Promise.allin Node.js would reject if any of the individual promises rejects. If you have an unhandled exception then it can reject all other promises, without knowing if which would have succeeded in the end.
Personally, I think a better approach would be to hand off the tasks to a SQS queue instead. This SQS queue can trigger another Lambda function.
With SQS, you have built-in retry and dead letter queue (DLQ) support. The Lambda function would process SQS tasks in batches (of up to 10). The Lambda service would also auto-scale the number of concurrent executions based on traffic. Both characteristics would help you with throughput.
However, since this is an extra hop it will add delay to tasks being executed on time. Which impacts the precision of the system. So, maybe you don’t do this all the time. Instead, process the batch right away if the batch is small. Only when the batch is over a certain size, then defer processing through a SQS queue.
I used DynamoDB in all the examples in this post because it’s easy to use and would suffice for many use cases. However, it’s not great at dealing with hot keys. Unfortunately, that’s exactly what we’d be doing here…
You are constraint by the limit of 3000 read throughput units per partition. So if your system needs to scale to more than a few thousand tasks per batch then DynamoDB is probably not for you.
This batch-based approach is not considered modern. But for many use cases, it’s also the simplest way to schedule ad-hoc tasks.
For instance, if your use case is such that:
- You can tolerate tasks being executed several minutes late.
- Tasks are evenly distributed across the day, and unlikely to form hotspots.
Then this approach of using a CloudWatch schedule and Lambda is likely sufficient for your needs. Even if you’re going to experience some hotspots, there are ways to mitigate them to a degree. As we discussed in this post, there are several things you can do to increase your throughput:
- You can track the status of the tasks. This allows multiple instances of the cron function to overlap.
- You can offload the tasks to SQS first. This lets you leverage the batching and parallelism support you get with SQS and Lambda. And you also get DLQ support for free as well.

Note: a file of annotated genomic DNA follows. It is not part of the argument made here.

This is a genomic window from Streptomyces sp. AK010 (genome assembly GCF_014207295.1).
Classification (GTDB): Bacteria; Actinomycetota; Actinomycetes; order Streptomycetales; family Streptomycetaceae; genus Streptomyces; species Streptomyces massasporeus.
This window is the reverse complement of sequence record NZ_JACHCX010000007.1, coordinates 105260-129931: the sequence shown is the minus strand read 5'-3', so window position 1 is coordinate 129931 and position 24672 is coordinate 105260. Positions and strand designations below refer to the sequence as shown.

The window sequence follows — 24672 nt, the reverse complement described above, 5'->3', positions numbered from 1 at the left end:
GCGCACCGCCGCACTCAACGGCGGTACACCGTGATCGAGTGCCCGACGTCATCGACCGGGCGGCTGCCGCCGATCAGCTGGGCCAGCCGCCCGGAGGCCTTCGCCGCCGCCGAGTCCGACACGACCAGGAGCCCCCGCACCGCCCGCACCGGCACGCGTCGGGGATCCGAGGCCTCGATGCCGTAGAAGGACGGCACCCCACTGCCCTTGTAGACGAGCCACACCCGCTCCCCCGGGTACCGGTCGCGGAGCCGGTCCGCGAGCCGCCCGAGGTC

I hope you have enjoyed this post, as part of this series we will discuss several other approaches to scheduling ad-hoc tasks. Watch this space ;-)
Read about other approaches
I specialise in rapidly transitioning teams to serverless and building production-ready services on AWS.
Are you struggling with serverless or need guidance on best practices? Do you want someone to review your architecture and help you avoid costly mistakes down the line? Whatever the case, I’m here to help.
Check out my new course, Learn you some Lambda best practice for great good! In this course, you will learn best practices for working with AWS Lambda in terms of performance, cost, security, scalability, resilience and observability. Enrol now and enjoy a special preorder price of £9.99 (~$13).
Are you working with Serverless and looking for expert training to level-up your skills? Or are you looking for a solid foundation to start from? Look no further, register for my Production-Ready Serverless workshop to learn how to build production-grade Serverless applications!
Here is a complete list of all my posts on serverless and AWS Lambda. In the meantime, here are a few of my most popular blog posts.
- Lambda optimization tip – enable HTTP keep-alive
- You are thinking about serverless costs all wrong
- Many faced threats to Serverless security
- We can do better than percentile latencies
- I’m afraid you’re thinking about AWS Lambda cold starts all wrong
- Yubl’s road to Serverless
- AWS Lambda – should you have few monolithic functions or many single-purposed functions?
- AWS Lambda – compare coldstart time with different languages, memory and code sizes
- Guys, we’re doing pagination wrong